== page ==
A Strong Foundation: An Introduction to the Tiers of Web Architecture
Let's understand 1 Tier, 2 Tier, 3 Tier and n Tier Architecture.
Before starting let's understand few technical terms that will help us to understand Web Architecture in better way.
Tier: It's basically a layer in web architecture.
The three layers involved in a Web Architecture are commonly referred to as the Presentation Layer, Business Layer, and Data Layer. These layers are responsible for handling user interface-related tasks, application logic, and data storage and retrieval, respectively. By organizing an application into these distinct layers, developers can create a more modular, scalable, and maintainable system.
Presentation Layer: Also known as the user interface (UI) layer, is the layer in an application that is responsible for displaying information to the user and handling user input. It’s the part of the application that the user interacts with directly. It acts as a mediator between the user and the application’s underlying logic and data, allowing users to interact with the application without needing to understand the underlying complexities.
Example: Login/Signup Page
Business Layer: Also known as the Application Layer, is the layer in an application that contains the logic and rules that govern the behavior of the system. It acts as a bridge between the Presentation Layer and the Data Layer, transforming user input into actions that the system can perform and generating output for display.
Example: Adding items to the cart, calculating the total cost of the items, and applying any discounts or promotions.
Data Layer: Also known as the Persistence Layer, is the layer in an application that is responsible for storing and retrieving data. It is the part of the application that interacts with databases, file systems, or other storage systems to persist data between application sessions.
Example: Insert, Update, Delete Operation on Database
Let’s take a look at the different tiers in web architecture.
1 Tier Architecture
A one-tier architecture, also known as a monolithic architecture, is a type of software architecture in which all the layers of an application are combined into a single executable unit. This means that the Presentation Layer, Business Layer, and Data Layer are all bundled together in a single application making it simple and easy to develop and deploy.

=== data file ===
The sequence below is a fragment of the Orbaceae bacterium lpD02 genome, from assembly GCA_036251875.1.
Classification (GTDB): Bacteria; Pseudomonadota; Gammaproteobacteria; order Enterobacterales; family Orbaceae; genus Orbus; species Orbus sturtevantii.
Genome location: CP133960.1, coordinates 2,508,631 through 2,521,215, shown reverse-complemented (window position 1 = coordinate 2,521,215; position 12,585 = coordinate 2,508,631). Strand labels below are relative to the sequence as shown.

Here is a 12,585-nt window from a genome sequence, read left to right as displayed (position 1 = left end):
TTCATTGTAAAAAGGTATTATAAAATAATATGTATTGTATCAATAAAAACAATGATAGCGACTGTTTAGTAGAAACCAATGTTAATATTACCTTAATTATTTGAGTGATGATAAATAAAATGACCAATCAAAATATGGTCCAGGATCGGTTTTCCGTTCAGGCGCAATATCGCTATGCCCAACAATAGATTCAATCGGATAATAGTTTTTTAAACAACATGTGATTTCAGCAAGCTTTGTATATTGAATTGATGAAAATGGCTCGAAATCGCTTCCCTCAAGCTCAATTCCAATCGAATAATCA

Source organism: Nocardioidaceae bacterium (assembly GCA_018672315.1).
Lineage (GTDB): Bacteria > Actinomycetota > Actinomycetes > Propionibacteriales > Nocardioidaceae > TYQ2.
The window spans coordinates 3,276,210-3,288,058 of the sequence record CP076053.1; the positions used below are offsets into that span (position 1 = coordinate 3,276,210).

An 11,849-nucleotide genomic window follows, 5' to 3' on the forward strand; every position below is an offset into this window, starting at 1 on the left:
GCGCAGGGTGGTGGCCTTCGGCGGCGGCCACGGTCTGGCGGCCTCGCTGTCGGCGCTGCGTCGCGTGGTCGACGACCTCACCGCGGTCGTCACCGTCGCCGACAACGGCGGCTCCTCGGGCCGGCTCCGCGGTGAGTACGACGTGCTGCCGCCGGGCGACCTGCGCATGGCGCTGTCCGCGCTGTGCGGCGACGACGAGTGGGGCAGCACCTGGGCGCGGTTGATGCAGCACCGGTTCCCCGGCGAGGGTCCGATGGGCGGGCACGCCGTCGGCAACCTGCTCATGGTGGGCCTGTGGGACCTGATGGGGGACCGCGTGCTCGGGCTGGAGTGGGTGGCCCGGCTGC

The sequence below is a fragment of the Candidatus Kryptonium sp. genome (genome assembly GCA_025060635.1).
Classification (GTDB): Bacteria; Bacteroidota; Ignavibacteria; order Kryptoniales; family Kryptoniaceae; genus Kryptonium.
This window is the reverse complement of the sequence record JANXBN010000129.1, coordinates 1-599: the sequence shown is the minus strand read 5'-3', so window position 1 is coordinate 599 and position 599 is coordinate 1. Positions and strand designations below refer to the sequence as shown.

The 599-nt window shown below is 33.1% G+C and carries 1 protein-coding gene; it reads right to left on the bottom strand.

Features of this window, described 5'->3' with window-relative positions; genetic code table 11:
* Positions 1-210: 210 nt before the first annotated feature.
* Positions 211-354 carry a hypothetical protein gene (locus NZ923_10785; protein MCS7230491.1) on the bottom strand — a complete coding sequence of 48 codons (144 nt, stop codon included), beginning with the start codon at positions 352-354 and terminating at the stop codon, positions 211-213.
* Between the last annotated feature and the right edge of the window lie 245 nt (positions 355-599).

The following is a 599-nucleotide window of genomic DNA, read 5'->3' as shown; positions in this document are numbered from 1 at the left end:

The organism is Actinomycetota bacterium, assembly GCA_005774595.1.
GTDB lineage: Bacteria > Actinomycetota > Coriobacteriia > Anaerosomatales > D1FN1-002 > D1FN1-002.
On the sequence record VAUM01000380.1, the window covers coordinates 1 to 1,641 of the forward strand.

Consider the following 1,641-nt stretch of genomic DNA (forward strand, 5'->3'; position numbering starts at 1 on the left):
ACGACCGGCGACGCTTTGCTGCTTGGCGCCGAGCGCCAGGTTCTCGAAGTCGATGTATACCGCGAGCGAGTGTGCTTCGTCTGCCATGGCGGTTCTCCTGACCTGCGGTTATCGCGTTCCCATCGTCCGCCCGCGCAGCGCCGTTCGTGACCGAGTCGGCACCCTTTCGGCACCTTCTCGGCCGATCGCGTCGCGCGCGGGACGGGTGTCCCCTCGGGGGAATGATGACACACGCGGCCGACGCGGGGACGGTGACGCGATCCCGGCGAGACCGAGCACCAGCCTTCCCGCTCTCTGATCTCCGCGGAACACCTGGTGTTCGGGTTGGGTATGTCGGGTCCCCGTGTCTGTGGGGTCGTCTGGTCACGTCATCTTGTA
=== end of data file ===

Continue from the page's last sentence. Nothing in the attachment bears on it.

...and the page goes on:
However, this approach can also make the application less scalable, less flexible, and harder to maintain as it grows larger and more complex.
A common example of a one-tier architecture is a desktop application, where the user interface, application logic, and data storage are all contained within a single executable file.
2 Tier Architecture
It is also known as a client-server architecture, is a type of software architecture that separates the application into two main tiers or layers: the Presentation Layer and the Data Layer.
The Client-Application server communicates directly with the Database server. The Client-Application is responsible for both interfacing with the user and saving data in the database server. It sends requests to the server, which processes the requests and sends back the requested data. In other words, the Client-Application combines the Presentation Layer and the Business Layer.
An example of a two-tier architecture is a client-server application, where the Presentation Layer is the client program running on the user’s machine, and the Data Layer is the server program running on a remote machine or in the cloud.
3 Tier Architecture
It is a modular client-server architecture that consists of a Presentation (client) layer, an Application/Business Logic layer, and a Data layer. In this architecture, there is a clear separation of concerns between the different layers. This modular approach allows for greater flexibility and scalability, as changes can be made to one layer without requiring changes to the entire application.
It scales horizontally well due to the distributed deployment of application servers. Maintenance is simplified because each layer is treated as an independent entity. But with this architecture complexity also increases.
The N-tier architecture is similar to the three-tier architecture, but with an increased number of application servers, each represented as an individual tier. This allows for the distribution of business logic across multiple tiers, resulting in improved performance and scalability. By separating the business logic into multiple tiers, the application can better handle large volumes of data and traffic, and can more easily adapt to changing requirements or conditions.
For example, in a four-tier architecture, the first tier is the user interface or presentation layer, the second tier is the application server, the third tier is the database server, and the fourth tier is an additional server that handles specific business logic.
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